Tom Jurich doesn't want to end the football series.
Tom Jurich

As for UofL, the time for the Cardinals needing to play Kentucky has long since passed. Entry into the Atlantic Coast Conference guarantees that UofL will have a respectable schedule every year on out, with teams like Florida State, Clemson and the occasional game against Notre Dame.

A UofL win over Kentucky has never meant much to the outside world. Having Wildcats on the docket does not enhance the Cardinals’ strength of schedule. A loss to the Wildcats in a rivalry game, where emotion often prevails, could be devastating, especially if the game is the last one in the season.

For some reason Tom Jurich still insists that he wants to keep playing Kentucky every season. Could it be that Tom takes some satisfaction in continuing the series in part because UK wants out of it? He knows the game will always be the game of the season for many Wildcat fans, the opponent they hate the most, the team they most would like to beat. That makes it difficult for Barnhart to escape the series gracefully.

I’ve personally never enjoyed sitting a couple seats away from UK fans on the same row at Papa John’s Cardinal Stadium or, heaven forbid, having them seated in the row behind me. While we may have good relationships with them on other days, that all changes on game day.  At best, relationships between serious UofL and UK fan are strained when it comes to sports.

If Kentucky doesn’t want to play Louisville, and UofL doesn’t need UK any more, let them go their way, and we’ll go ours.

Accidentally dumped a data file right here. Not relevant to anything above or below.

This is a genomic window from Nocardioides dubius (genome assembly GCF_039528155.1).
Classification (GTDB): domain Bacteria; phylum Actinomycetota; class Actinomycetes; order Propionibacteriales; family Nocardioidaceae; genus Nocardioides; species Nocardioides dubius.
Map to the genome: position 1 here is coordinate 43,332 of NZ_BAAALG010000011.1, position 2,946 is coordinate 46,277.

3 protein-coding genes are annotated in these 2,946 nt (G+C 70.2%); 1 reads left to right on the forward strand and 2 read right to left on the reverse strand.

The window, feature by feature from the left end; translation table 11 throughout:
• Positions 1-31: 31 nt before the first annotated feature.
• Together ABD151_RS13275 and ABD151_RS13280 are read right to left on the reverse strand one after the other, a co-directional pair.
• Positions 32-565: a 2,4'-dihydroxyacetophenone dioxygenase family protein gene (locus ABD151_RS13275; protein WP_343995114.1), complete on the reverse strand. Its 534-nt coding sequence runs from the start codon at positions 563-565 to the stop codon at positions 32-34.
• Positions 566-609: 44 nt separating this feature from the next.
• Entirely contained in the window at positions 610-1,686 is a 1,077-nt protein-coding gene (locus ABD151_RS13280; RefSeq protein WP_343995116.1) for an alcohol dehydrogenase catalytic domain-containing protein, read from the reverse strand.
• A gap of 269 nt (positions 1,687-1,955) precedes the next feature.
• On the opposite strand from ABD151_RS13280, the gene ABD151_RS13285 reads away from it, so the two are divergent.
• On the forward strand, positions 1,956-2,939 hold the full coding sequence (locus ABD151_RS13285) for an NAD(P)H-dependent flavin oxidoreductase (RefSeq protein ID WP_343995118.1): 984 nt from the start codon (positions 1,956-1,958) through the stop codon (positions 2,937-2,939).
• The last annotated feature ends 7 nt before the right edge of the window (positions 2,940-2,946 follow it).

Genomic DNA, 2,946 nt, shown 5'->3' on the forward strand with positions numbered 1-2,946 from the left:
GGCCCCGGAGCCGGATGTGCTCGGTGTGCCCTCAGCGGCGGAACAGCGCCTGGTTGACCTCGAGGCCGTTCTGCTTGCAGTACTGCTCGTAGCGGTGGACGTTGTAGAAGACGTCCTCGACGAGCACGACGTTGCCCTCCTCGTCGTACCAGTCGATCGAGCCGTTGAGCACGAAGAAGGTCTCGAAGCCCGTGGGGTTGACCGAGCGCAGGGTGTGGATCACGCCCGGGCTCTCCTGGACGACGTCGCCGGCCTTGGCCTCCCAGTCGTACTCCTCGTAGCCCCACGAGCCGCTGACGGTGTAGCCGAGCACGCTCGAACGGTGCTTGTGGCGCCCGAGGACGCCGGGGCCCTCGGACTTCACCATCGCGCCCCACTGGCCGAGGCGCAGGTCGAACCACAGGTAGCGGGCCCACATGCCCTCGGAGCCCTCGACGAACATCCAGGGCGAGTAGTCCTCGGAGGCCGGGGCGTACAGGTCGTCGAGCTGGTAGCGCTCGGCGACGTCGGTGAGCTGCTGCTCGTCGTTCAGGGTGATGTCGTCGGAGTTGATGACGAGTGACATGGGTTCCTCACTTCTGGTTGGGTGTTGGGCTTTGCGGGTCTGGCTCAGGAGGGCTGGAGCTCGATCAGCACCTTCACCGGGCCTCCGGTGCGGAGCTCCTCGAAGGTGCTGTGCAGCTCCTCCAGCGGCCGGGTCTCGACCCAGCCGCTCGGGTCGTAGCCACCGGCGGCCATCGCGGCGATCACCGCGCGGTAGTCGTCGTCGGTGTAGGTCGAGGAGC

How UofL fans can cope after Kentucky wins another NCAA

The University of Kentucky is going to win its ninth NCAA basketball tournament title. It’s inevitable.

Pains me to say that, or to see it happen. I don’t plan to watch the game, knowing how easy it was for the University of Louisville to dispose of UConn in three games this past season. The last thing I want to see is UK claiming another title.

Surprising that Billy Donovan, one of Rick Pitino’s closest friends, didn’t learn the lessons after seeing how dominant UofL was in those games. Donovan still has a few lessons to learn from his mentor. Or is it possible that UConn is on one of the same kind of tournament runs as Kentucky is enjoying? Not likely.

UK’s run shouldn’t be all that surprising, not when a team consisting of first round NBA draft picks finally began to gel after 35 games. They’re in the national spotlight, their egos are being stroked, they’re highly motivated, and they’re playing with high levels of adrenaline. When Monday night’s game is over, they will have played together in 40 games.

So how do we deal with UK associates after they claim still another championship?

The same way we always have, recognize how maniacal they are about UK. They’re going to wave their flags, wear their caps and T-shirts. and talk about basketball year round. It enables them to forget about their irrelevance in football, gives them a claim to fame.

If it’s possible for you, congratulate them and change the subject as soon as possible. They’re defensive about their UK allegiance, love to argue about it, and put down other schools. They will never recognize or respect your team, it’s not in their nature.

Meanwhile, pull for the University of Louisville to win a fourth national championship in the near future. UK fans are still reeling from UofL’s success last season. They want to “keep it in the state” but that doesn’t include Louisville. Another UofL championship is their worst fear.

Plot in reverse as Louisville begins NCAA journey in Lexington

The bitter rivalry between the University of Louisville and Kentucky has been elevated several notches because of UofL’s remarkable success and UK’s collapse in basketball this season. Karma depends on where one’s loyalty lies.